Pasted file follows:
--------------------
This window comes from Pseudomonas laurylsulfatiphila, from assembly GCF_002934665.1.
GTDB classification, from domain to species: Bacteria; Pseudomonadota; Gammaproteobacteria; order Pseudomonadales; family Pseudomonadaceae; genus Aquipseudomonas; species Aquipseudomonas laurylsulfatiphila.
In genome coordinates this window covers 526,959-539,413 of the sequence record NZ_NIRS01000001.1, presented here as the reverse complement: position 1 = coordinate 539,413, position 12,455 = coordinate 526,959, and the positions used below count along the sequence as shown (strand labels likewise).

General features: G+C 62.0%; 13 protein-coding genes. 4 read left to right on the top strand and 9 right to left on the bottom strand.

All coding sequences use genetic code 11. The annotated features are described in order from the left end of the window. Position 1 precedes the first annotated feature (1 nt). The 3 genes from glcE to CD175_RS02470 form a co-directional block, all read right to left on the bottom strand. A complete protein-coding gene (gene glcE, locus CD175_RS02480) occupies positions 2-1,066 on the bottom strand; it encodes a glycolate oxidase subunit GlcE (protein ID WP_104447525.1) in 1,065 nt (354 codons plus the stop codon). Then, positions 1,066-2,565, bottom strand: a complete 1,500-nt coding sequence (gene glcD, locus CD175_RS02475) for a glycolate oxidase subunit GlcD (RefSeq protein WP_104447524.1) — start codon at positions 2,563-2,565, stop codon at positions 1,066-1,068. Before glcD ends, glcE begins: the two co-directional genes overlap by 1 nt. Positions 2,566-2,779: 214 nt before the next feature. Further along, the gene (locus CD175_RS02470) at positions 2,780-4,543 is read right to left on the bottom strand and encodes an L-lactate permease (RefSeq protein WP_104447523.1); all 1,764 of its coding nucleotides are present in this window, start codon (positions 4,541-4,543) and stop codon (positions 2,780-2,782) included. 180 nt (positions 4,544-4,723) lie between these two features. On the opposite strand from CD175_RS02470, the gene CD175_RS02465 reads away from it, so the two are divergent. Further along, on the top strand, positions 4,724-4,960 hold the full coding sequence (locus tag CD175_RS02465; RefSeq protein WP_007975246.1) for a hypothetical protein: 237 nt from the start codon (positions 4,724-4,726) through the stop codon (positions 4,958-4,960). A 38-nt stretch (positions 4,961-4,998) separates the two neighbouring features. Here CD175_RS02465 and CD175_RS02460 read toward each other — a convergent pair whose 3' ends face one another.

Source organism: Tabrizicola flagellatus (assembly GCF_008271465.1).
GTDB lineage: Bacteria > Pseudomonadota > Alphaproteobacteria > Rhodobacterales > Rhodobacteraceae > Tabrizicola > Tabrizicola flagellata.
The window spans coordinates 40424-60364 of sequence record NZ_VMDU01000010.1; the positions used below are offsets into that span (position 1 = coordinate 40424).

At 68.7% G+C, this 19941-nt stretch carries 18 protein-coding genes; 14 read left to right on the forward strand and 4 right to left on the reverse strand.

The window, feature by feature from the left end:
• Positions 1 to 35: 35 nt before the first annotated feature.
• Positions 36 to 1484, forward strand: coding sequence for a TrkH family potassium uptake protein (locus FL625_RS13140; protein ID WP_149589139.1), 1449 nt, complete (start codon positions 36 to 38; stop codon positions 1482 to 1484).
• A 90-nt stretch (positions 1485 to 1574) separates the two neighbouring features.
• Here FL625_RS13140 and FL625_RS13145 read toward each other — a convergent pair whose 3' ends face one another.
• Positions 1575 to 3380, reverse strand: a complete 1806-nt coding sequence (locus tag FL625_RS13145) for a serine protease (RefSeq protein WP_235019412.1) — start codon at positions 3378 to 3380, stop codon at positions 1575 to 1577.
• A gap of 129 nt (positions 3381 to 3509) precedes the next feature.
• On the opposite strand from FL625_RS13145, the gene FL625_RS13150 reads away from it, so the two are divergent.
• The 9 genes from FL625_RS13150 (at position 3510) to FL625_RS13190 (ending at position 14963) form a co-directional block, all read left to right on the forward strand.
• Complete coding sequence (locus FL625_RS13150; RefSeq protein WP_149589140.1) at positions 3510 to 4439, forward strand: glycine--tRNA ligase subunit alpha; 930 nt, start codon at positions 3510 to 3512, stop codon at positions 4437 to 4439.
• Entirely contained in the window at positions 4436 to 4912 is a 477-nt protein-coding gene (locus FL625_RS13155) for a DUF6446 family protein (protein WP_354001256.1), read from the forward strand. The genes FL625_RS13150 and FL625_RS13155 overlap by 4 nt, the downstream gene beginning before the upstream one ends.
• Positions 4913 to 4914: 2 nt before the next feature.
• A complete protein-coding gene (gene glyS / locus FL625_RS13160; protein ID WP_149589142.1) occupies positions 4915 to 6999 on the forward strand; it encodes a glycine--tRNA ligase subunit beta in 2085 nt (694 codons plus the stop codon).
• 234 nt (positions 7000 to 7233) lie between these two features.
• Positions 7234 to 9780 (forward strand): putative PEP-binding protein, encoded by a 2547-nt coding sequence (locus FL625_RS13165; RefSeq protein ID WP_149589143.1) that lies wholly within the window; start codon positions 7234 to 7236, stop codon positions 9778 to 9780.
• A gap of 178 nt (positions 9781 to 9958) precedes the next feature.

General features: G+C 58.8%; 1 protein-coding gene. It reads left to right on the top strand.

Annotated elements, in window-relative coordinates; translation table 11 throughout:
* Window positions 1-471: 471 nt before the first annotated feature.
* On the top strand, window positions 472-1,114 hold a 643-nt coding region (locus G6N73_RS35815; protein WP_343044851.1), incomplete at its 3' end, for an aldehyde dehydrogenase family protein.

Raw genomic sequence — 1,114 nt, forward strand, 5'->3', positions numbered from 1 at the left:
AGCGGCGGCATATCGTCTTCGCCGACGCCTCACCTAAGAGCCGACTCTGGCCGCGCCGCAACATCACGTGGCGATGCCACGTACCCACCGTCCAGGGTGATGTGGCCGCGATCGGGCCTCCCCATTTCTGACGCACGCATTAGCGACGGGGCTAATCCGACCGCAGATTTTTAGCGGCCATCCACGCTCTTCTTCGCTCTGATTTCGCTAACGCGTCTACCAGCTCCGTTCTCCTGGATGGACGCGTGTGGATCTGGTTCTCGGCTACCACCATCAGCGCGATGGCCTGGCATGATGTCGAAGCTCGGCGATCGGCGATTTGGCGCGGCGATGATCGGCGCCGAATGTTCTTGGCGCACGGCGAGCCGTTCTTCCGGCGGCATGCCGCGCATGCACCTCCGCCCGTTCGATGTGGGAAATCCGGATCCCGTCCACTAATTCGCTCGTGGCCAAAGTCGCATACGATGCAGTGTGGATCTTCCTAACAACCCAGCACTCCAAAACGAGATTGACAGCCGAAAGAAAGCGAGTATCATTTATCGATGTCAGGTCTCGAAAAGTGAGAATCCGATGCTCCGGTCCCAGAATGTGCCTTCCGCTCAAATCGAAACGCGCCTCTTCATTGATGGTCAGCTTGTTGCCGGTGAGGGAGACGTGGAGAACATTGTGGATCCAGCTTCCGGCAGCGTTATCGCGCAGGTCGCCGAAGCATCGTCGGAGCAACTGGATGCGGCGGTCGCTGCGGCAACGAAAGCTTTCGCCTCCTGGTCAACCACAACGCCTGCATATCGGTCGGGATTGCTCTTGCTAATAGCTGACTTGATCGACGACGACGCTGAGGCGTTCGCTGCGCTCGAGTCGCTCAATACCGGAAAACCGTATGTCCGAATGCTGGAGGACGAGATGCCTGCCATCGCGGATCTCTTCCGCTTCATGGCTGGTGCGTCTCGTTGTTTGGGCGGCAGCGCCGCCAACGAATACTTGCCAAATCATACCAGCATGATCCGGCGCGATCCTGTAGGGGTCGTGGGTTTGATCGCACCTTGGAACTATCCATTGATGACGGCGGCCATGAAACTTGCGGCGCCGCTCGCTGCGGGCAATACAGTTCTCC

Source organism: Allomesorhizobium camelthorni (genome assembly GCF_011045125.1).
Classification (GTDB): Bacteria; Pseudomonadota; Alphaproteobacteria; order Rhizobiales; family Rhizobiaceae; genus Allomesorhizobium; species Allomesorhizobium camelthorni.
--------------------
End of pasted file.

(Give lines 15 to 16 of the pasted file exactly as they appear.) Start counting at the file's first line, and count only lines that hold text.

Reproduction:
• Positions 1575 to 3380, reverse strand: a complete 1806-nt coding sequence (locus tag FL625_RS13145) for a serine protease (RefSeq protein WP_235019412.1) — start codon at positions 3378 to 3380, stop codon at positions 1575 to 1577.
• A gap of 129 nt (positions 3381 to 3509) precedes the next feature.